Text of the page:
No employee should have to deal with sexual harassment of any sort. What many people don’t realize is that not all sexual harassment involves actually touching. In fact, there might not be any physical contact present at all.
In all situations of sexual harassment, the key point is that the gestures aren’t welcomed. This means that you can’t ask a co-worker for a kiss and then scream sexual harassment when you get that kiss. It usually helps if you make a clear statement that lets everyone know that the behavior isn’t acceptable. Simply telling the person to quit might be sufficient.
While it is true that physical harassment, such as an inappropriate squeeze on your body, is one of the most noticeable forms of sexual harassment, there are other forms as well. You can be the victim of sexual harassment for having to listen to co-workers have a sexually explicit conversation or from seeking materials that are geared toward sexual information.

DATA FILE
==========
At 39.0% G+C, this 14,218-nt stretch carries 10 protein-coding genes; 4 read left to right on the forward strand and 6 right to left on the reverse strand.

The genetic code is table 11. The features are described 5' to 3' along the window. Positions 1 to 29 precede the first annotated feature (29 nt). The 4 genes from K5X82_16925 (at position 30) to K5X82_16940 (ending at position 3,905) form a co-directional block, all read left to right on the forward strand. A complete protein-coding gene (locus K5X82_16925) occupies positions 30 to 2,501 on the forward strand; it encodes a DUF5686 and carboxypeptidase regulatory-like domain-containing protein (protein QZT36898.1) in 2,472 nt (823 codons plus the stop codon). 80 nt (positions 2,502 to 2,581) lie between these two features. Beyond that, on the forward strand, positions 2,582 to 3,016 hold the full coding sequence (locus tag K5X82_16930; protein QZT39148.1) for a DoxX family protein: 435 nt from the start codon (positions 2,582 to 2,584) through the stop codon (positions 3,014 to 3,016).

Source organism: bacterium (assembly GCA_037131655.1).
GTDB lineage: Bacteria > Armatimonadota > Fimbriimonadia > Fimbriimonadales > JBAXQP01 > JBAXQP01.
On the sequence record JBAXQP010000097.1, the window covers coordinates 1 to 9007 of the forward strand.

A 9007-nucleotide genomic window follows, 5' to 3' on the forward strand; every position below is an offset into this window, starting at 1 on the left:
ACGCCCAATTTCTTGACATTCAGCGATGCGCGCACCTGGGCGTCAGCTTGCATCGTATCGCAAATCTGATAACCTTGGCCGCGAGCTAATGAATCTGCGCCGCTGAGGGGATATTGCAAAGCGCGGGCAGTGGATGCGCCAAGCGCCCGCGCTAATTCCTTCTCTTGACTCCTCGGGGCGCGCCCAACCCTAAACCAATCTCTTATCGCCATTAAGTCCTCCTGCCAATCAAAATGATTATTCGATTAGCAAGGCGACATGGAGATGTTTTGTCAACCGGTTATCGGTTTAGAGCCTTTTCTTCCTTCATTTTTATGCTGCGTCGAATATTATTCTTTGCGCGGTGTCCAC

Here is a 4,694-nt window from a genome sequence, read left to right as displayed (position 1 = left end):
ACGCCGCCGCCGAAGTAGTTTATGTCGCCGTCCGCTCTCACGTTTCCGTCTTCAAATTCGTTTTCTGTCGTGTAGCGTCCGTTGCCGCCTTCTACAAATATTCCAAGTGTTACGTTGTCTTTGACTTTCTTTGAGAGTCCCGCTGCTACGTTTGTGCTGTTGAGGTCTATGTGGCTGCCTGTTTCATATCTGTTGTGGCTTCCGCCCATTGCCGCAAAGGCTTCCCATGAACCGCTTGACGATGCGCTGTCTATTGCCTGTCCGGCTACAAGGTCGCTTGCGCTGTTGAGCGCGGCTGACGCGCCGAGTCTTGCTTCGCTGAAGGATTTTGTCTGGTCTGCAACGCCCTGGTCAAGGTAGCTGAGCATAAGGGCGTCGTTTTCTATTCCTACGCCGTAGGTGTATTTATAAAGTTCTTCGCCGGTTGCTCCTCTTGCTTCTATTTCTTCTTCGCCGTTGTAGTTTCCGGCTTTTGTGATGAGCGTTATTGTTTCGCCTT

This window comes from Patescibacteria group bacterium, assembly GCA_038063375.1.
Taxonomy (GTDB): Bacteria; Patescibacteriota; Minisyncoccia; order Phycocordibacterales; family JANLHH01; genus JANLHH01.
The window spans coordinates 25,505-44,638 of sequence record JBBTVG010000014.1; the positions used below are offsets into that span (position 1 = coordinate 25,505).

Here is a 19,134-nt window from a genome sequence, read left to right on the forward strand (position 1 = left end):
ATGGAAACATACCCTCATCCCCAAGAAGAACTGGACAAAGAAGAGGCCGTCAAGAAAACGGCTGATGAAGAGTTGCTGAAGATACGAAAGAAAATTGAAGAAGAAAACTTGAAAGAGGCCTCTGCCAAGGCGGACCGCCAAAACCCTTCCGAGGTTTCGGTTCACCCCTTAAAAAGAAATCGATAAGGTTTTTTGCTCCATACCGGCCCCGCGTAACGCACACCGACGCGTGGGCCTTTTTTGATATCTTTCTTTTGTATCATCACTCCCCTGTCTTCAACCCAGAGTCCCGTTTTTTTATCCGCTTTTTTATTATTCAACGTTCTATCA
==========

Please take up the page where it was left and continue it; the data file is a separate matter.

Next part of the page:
You can also be the victim of sexual harassment if you witness another person being sexually harassed. For example, if you watch a manager grope on one of your co-workers, you can report the behavior as long as it wasn’t welcomed.
All companies should have a clear chain of events to follow when sexual harassment is reported. This can include a list of representatives who you can file the initial complaint with. It is necessary for businesses to take these complaints seriously and to implement an immediate measure to address the current state of affairs. If they don’t address the issue, you might opt to pursue further legal action.
Source: FindLaw, “What is Sexual Harassment?,” accessed June 08, 2018